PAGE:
DONíT BE BUGGED*

Almost all insects are essential to our survival, according to Stuart B. Hill, PhD, associate professor of entomology at McGill University, Quebec. "Only 0.1 percent are pests, 99.9 percent being neutral in their effects or essential to our survival as pollinators, decomposers, regulators of pests, and as food for other beneficial animals such as many fish and birds."


"Only 0.1 percent are pests, 99.9 percent being neutral in their effects or essential to our survival as pollinators, decomposers, regulators of pests, and as food for other beneficial animals such as many fish and birds."


Dr. Hill believes that "pests are not the causes of the problems but rather the symptoms of badly designed, mismanaged, or malfunctioning gardens, farms, or forests." The solution, therefore, is not to zap or spray, but to work toward a healthy soil and healthy plants, using good planting designs and sound ecologically safe management. Maintaining a healthy soil means regularly adding organic matter such as compost. Planting times should be chosen "so that they donít coincide with the occurrence of potential pests, e.g., by delaying planting of carrots by two or three weeks, attack by carrot rust fly can be avoided." Use pesticides and herbicides, he says, only "if you can justify their use to those you love most in the world, and to your childrenís children."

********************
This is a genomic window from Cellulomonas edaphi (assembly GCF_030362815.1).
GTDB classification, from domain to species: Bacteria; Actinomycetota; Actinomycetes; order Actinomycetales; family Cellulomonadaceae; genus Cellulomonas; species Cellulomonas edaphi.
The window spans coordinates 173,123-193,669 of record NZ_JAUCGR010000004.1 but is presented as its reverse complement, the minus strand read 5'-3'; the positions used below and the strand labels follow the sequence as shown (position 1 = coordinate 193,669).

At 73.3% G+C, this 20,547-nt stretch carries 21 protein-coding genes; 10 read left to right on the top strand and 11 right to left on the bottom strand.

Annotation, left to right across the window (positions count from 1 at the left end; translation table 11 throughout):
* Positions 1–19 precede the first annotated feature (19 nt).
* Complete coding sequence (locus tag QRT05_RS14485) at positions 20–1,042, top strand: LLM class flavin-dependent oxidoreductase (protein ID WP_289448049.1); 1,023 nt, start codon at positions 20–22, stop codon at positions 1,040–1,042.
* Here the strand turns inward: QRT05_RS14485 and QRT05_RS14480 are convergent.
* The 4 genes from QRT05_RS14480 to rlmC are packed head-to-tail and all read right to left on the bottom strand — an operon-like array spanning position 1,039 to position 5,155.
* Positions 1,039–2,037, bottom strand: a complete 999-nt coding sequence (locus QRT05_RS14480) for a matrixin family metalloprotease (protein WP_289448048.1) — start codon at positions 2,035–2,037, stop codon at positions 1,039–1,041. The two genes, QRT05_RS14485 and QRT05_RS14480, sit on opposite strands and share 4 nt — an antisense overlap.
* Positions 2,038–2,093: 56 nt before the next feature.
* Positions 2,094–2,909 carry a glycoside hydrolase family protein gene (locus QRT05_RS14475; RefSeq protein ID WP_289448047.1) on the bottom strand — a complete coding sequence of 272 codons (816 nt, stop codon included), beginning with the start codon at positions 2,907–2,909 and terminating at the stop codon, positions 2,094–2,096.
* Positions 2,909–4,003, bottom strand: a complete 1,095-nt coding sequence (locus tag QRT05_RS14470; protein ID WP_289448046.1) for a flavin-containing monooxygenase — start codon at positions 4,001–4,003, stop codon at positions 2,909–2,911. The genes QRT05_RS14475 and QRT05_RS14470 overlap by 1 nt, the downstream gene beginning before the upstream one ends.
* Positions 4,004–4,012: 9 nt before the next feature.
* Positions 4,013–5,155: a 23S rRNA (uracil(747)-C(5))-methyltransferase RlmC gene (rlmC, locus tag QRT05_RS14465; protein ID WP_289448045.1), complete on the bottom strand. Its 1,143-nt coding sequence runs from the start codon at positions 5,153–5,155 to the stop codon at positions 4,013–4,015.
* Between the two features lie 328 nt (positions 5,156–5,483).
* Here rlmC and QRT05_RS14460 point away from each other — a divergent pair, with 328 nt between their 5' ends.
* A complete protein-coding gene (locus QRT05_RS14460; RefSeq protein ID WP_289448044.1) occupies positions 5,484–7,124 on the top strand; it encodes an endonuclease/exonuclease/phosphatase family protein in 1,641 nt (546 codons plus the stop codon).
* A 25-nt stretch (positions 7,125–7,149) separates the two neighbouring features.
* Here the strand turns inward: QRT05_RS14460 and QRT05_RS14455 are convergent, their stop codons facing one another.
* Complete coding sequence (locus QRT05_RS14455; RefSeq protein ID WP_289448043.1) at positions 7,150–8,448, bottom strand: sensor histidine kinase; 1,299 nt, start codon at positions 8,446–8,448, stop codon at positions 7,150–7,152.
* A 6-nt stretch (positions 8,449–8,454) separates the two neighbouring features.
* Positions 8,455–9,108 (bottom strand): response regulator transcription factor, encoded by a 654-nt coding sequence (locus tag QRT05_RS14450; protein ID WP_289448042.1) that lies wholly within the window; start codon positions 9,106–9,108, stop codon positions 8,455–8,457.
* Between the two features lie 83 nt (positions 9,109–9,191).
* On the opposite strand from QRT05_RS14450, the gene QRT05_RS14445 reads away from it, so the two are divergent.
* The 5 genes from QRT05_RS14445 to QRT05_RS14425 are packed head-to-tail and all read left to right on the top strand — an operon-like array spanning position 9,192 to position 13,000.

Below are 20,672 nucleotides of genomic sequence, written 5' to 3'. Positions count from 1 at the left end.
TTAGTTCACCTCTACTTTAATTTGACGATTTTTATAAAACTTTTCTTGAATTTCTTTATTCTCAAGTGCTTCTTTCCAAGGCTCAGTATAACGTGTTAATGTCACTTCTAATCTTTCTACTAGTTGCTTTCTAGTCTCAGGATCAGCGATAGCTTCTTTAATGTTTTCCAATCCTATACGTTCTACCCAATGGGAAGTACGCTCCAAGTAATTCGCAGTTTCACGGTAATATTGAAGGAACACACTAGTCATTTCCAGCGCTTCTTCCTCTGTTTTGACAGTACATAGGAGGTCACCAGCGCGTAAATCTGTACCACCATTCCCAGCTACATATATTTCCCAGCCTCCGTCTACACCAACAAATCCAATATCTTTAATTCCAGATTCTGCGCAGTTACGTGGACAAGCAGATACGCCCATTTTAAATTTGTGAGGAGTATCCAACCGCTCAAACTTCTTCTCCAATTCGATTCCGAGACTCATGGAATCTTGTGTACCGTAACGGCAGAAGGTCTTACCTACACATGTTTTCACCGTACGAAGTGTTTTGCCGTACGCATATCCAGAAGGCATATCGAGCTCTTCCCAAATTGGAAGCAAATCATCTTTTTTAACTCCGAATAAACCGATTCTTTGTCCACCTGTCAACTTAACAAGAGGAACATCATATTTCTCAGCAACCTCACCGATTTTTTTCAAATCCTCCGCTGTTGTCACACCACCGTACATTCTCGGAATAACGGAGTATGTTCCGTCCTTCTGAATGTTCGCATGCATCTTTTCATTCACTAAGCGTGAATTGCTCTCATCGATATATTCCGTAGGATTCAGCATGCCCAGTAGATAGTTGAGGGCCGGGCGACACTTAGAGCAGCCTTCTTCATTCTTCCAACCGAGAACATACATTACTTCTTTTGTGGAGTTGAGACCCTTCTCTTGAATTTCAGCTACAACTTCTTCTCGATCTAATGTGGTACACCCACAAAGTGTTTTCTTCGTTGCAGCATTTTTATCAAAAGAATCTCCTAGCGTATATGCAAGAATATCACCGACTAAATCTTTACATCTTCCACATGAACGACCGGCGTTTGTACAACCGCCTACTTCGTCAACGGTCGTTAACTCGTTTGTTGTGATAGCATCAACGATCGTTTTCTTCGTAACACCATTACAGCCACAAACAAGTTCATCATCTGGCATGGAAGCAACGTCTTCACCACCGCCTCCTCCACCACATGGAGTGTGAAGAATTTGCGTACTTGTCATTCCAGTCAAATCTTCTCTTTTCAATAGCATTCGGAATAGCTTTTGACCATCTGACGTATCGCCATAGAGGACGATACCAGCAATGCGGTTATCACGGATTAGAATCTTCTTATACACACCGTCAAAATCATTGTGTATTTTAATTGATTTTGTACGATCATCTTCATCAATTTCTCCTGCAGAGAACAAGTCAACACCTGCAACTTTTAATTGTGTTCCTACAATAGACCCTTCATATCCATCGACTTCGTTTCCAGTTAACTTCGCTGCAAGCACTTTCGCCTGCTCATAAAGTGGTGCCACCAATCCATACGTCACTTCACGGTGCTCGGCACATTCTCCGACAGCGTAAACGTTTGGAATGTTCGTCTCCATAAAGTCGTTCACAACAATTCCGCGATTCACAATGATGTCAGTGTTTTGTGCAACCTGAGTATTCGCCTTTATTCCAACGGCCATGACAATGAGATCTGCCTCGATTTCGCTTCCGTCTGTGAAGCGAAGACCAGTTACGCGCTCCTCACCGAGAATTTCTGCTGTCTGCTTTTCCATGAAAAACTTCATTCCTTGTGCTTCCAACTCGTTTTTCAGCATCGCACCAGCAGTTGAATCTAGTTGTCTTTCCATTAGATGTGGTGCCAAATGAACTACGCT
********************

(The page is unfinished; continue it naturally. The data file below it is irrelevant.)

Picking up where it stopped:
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* Hill, Stuart B., "Responsible Pest Control in Gardens and Homes," Ecological Agriculture Projects, Macdonald College of McGill University.

Article from NOHA NEWS, Vol. XII, No. 4, Fall 1987, page 1.